When you are turning slower your brain has all the stuff that did not change to give you instant input as to which way you turned and how far. If that tree on the screen moved half way across it then you know something useful about how far you turned. If you turn so fast that the tree simply vanishes then you lose that input. In that case your brain has to start from stretch and figure out where you are looking. Fortunately the human brain is an amazing creation and can figure it out very fast. But why force it to do extra work? If a lot is going on around you then your brain needs all the clues you can get.
Slow that mouse down!
A good rule of thumb is that you want to be able to turn 180 degrees with one mouse move. So do this. Set your hand on the mouse. Using the right click turn move your mouse as far as you can to the left or right. Only move it as far as you can without shifting your grip. How far did you turn? If you turned completely around twice then things are probably set way to fast. Tweak your speed and try again. Keep doing it. Only you can decide how fast is fast enough or too fast. Here are some suggested guidelines.
You should be able to turn 180 and face the opposite direction in one smooth move without shifting your grip or lifting up your grip.
If you have to grip very tight and try several times when you are navigating a tight room (like a human inn) then your speed is too high.
If you have to lift up your mouse to steer a tight corner then it is far too slow.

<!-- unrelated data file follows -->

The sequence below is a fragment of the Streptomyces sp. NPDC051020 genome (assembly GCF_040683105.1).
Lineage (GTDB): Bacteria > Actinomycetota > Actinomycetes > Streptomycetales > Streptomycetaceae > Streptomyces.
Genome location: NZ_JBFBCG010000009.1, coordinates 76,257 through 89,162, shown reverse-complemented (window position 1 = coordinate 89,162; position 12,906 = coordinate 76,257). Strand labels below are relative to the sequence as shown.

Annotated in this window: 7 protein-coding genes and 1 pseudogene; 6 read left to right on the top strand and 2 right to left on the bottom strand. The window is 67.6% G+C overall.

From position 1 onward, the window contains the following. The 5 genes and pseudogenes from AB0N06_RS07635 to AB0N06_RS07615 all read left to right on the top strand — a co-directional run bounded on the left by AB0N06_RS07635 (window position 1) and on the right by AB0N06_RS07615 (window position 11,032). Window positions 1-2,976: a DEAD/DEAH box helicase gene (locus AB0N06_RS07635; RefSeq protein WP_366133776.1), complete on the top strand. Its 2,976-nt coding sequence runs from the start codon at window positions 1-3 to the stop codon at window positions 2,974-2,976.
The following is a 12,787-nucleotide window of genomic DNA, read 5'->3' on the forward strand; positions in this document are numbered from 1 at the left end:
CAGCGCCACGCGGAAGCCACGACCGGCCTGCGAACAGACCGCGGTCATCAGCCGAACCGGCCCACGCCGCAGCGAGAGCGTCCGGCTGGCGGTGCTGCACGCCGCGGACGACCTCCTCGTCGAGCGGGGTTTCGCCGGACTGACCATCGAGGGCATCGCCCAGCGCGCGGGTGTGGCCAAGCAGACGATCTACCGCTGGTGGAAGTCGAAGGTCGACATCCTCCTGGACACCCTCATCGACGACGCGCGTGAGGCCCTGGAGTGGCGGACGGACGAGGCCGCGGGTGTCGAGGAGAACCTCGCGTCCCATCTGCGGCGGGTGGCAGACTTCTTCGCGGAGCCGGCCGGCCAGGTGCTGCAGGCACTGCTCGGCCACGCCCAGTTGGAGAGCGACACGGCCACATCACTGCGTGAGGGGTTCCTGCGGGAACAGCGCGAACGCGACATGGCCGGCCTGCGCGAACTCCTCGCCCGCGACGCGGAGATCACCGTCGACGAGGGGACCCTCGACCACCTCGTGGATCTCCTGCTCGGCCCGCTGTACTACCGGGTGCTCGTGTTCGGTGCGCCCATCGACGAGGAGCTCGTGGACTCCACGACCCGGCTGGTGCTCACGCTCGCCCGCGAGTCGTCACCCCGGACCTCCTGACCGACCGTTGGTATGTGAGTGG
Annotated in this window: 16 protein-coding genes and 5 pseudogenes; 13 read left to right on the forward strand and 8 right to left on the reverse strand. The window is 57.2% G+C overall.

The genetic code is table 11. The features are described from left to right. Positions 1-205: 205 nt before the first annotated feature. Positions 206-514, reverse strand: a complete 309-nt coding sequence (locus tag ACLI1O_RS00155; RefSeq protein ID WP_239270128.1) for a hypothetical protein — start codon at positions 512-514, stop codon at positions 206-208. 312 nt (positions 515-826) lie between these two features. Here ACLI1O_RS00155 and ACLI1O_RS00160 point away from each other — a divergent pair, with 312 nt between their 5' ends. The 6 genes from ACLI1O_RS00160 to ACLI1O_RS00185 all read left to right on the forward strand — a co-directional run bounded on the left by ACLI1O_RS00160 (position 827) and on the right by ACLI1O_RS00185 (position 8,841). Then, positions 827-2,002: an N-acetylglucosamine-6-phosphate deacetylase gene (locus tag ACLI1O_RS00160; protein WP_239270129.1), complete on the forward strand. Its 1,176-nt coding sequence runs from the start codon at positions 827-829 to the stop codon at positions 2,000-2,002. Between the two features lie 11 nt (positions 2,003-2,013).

Try slowing things down until they are way too slow and then slowly creep it up until things seem smooth and steady but still reasonably fast.
Do NOT just leave mouse speed alone. It matters to situational awareness so you should mess with it and give thought to it. Find what speed is right for you.
The goal is that you can move the screen rapidly and have a reasonably good idea of how far you moved, even if you can’t see the screen. The goal is to be able to see the screen pan as you turn
Get your frame rate up
For all the reasons I was just talking about for mouse speed you need a good frame rate. Get in to your video settings and turn things down. When it comes to getting your disoriented frame rate does as much as mouse speed or more. Turn some video settings down until your frame rate is high. You can set almost everything to minimum and still play with no problems. Just don’t set the particles to the bottom or you will not be able to see the fire you are standing in.
More mouse tricks:
Strafing with the arrow keys: You can use right click and used A or D or to do the exact same thing as the Q and E keys. Try it! Maybe it will fit your play style better than Q and E. Or maybe you will want to do like me and use it situationally.
More practice activities
Go play in the Argent Tournament. It might be hard and annoying at first but the rewards are good, cash is solid and the skill up if your movement is great.